Dealers have been enormously significant to me over these past years.  They are, typically, deeply educated not only in bibliography but also in one or more subject disciplines as well—Classics, Philosophy, Literature, History, Graphic Arts, and others.  They have helped me with no end of things, including advices about acquisitions (e.g. “you don’t need this edition---you have the better one.”).  When dealers say such a thing I am reminded of the pleasure I have enjoyed with them: our relationships are commercial but not adversarial.  Many have given us first refusal on many items; others have routinely sent us copies of their catalogues electronically before the printed catalogues were sent out, thereby giving us the chance to have about whatever we wanted from the catalogue, as few others had yet seen it.  These are the wonderful, generous things that dealers have done for us; I am in their debt for a great deal. I still regard a dealer’s catalogue as a reference tool, and a very readable one at that.

How have donors and collectors strengthened Special Collections?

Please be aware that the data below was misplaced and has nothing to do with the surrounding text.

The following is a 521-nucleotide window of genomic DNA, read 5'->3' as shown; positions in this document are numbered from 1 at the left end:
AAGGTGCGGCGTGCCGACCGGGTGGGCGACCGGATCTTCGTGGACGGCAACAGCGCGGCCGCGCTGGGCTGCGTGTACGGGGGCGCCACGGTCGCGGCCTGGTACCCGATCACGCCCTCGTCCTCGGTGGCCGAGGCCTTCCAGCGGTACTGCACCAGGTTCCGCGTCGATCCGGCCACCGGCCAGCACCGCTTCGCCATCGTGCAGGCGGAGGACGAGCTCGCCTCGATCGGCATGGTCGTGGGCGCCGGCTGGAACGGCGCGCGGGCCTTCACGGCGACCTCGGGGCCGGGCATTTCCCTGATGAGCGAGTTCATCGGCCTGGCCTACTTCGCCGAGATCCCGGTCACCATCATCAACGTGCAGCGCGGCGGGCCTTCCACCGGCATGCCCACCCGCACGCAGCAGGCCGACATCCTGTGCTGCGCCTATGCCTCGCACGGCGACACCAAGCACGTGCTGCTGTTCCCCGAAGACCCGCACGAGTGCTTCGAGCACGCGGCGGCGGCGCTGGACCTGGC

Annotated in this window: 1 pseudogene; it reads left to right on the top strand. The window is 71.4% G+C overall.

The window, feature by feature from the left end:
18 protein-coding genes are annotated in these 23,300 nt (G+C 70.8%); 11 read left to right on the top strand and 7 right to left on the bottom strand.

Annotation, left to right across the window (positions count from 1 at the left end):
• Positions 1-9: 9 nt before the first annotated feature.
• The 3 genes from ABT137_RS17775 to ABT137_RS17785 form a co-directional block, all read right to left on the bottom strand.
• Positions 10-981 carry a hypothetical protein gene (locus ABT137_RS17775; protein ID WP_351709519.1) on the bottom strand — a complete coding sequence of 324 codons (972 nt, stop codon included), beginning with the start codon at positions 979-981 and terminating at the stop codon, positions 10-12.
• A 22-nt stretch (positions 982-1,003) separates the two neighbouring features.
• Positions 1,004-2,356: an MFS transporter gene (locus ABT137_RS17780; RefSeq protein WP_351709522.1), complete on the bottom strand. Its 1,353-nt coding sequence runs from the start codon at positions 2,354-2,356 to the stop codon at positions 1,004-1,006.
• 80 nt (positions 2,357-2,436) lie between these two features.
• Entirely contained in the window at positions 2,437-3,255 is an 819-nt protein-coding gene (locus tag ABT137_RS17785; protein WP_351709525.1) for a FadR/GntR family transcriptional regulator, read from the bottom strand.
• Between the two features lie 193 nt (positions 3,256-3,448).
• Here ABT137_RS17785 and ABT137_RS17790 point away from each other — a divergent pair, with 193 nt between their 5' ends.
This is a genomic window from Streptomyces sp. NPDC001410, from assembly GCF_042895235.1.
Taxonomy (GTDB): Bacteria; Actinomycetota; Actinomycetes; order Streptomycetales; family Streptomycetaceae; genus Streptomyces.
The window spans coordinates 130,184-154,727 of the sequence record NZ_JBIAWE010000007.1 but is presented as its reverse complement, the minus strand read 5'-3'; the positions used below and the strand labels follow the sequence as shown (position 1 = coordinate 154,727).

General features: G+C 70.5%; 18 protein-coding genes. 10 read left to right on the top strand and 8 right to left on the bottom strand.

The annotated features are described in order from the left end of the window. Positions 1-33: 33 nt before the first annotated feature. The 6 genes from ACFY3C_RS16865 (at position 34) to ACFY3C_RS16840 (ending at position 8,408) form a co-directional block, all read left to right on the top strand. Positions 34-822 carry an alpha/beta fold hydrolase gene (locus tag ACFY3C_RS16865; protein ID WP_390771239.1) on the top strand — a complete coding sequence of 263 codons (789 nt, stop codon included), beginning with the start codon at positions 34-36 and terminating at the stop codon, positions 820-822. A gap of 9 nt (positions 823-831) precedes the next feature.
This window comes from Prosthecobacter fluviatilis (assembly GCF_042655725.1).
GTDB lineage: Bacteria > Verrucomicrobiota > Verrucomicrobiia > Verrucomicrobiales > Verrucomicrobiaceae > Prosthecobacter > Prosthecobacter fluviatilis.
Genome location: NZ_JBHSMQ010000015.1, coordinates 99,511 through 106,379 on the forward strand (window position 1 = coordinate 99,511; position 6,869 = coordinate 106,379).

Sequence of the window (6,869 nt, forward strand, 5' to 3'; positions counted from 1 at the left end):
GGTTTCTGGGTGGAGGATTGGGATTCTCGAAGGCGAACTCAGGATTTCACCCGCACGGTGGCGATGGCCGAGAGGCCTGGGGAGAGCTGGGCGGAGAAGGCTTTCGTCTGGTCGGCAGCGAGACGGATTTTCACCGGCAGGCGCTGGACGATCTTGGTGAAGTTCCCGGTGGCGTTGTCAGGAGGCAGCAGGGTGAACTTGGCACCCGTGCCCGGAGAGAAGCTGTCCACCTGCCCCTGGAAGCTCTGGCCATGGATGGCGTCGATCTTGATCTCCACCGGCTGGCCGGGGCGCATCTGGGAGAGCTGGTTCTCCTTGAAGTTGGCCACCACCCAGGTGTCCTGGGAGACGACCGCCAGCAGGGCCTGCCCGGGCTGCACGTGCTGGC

I enjoyed very much meeting donors and collectors over the years.  I never failed to learn something from a collector—a collector has the time, focus, and passion to be very thorough in researching a collection.  Donors have been wonderful, generous not only with materials but also in words, appreciating what we try to do here.  In many cases, donated collections have made a significant contribution to our holdings. The Donn Downing and Letitia Sanders Collection of Early Printed Leaves, the Charles J. Tanenbaum collection of books and manuscripts, and the Stephen Jay Gould collection of books and manuscripts are three of the largest and most significant donations that I had the pleasure of working with in my role as Curator of Rare Books.